Backtracking – Knight’s Tour Problem

Objective : A knight’s tour is a sequence of moves of a knight on a chessboard such that the knight visits every square only once. If the knight ends on a square that is one knight’s move from the beginning square (so that it could tour the board again immediately, following the same path), the tour is closed, otherwise it is open. (Source : http://en.wikipedia.org/wiki/Knight%27s_tour)

Example:

Path-follwed-by-Knight-to-cover-all-the-cells
Path-foll0wed-by-Knight-to-cover-all-the-cells

Approach:

  • Create a solution matrix of the same structure as chessboard.
  • Start from 0,0 and index = 0. (index will represent the no of cells has been covered by the knight)
  • Check current cell is not already used if not then mark that cell (start with 0 and keep incrementing it, it will show us the path for the knight).
  • Check if index = N*N-1, means Knight has covered all the cells. return true and print the solution matrix.
    • Now try to solve rest of the problem recursively by making index +1. Check all 8 directions. (Knight can move to 8 cells from its current position.) Check the boundary conditions as well
    • 8-moves-of-a-Knight
      8-moves-of-a-Knight
    • If none of the 8 recursive calls return true, BACKTRACK and undo the changes ( put 0 to corresponding cell in solution matrix) and return false.
  • See the code for better understanding.

 

Code:

Output:
   00   59   38   33   30   17   08   63
   37   34   31   60   09   62   29   16
   58   01   36   39   32   27   18   07
   35   48   41   26   61   10   15   28
   42   57   02   49   40   23   06   19
   47   50   45   54   25   20   11   14
   56   43   52   03   22   13   24   05
   51   46   55   44   53   04   21   12

3 thoughts on “Backtracking – Knight’s Tour Problem”

  1. The solution presented works quickly (milliseconds). However, note that choice of ordering of the possible moves affects how quickly the result comes back.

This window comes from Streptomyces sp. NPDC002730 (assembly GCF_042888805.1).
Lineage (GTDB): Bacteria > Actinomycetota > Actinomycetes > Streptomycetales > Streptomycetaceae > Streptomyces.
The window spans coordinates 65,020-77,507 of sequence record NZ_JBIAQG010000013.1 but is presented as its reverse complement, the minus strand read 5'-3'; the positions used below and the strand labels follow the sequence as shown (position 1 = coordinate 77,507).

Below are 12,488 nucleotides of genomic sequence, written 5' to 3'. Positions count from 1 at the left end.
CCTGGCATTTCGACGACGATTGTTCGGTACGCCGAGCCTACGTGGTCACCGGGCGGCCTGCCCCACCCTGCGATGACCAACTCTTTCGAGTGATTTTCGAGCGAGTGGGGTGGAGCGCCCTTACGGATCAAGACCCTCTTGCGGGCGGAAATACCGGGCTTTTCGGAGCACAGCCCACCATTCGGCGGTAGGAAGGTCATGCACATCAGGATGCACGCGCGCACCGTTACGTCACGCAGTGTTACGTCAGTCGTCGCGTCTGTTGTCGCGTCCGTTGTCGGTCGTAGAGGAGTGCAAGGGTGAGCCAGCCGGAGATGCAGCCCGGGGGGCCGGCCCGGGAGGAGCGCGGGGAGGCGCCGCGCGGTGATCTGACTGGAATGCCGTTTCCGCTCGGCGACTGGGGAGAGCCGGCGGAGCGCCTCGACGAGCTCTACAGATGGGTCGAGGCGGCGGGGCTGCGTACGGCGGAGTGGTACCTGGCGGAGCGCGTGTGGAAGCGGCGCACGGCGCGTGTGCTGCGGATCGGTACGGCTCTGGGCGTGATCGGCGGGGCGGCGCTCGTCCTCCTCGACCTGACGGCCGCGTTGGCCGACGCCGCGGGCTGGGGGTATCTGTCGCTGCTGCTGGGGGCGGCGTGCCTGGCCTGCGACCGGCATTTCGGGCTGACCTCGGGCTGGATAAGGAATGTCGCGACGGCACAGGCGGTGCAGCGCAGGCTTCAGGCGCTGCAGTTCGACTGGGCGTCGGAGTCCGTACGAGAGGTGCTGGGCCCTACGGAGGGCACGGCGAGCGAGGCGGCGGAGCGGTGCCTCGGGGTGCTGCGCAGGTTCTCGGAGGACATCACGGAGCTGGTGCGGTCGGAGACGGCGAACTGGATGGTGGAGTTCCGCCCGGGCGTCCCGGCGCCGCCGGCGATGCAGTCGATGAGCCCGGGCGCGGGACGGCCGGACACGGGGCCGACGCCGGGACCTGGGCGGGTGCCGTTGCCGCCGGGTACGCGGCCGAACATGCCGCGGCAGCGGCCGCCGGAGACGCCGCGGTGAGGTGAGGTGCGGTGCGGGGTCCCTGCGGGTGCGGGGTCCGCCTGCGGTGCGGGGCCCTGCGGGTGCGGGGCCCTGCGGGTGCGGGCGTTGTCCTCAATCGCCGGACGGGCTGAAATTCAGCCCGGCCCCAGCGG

For example, this alternative ordering of moves doesn’t seem to ever return a result:

    // go left and up
    if (canMove(row – 1, column – 2, N)
    && findPath(row – 1, column – 2, index + 1, N)) {
    return true;
    }
    // go left and down
    if (canMove(row + 1, column – 2, N)
    && findPath(row + 1, column – 2, index + 1, N)) {
    return true;
    }
    // go right and up
    if (canMove(row – 1, column + 2, N)
    && findPath(row – 1, column + 2, index + 1, N)) {
    return true;
    }
    // go down and right
    if (canMove(row + 2, column + 1, N)
    && findPath(row + 2, column + 1, index + 1, N)) {
    return true;
    }
    // go up and left
    if (canMove(row – 2, column – 1, N)
    && findPath(row – 2, column – 1, index + 1, N)) {
    return true;
    }
    // go down and left
    if (canMove(row + 2, column – 1, N)
    && findPath(row + 2, column – 1, index + 1, N)) {
    return true;
    }
    // go right and down
    if (canMove(row + 1, column + 2, N)
    && findPath(row + 1, column + 2, index + 1, N)) {
    return true;
    }
    // go up and right
    if (canMove(row – 2, column + 1, N)
    && findPath(row – 2, column + 1, index + 1, N)) {
    return true;
    }

    Reply
    • What is the explanation for this , because , theoretically , it should “enter ” in one of the cases above;
      It depends on the start point also?
      Thanks!

      Reply
  2. I noticed that if you changed the initial starting point in this code, the result gets a little weird. The 00 spot is somewhere random, and not connected with 01. Any thoughts?

    Reply

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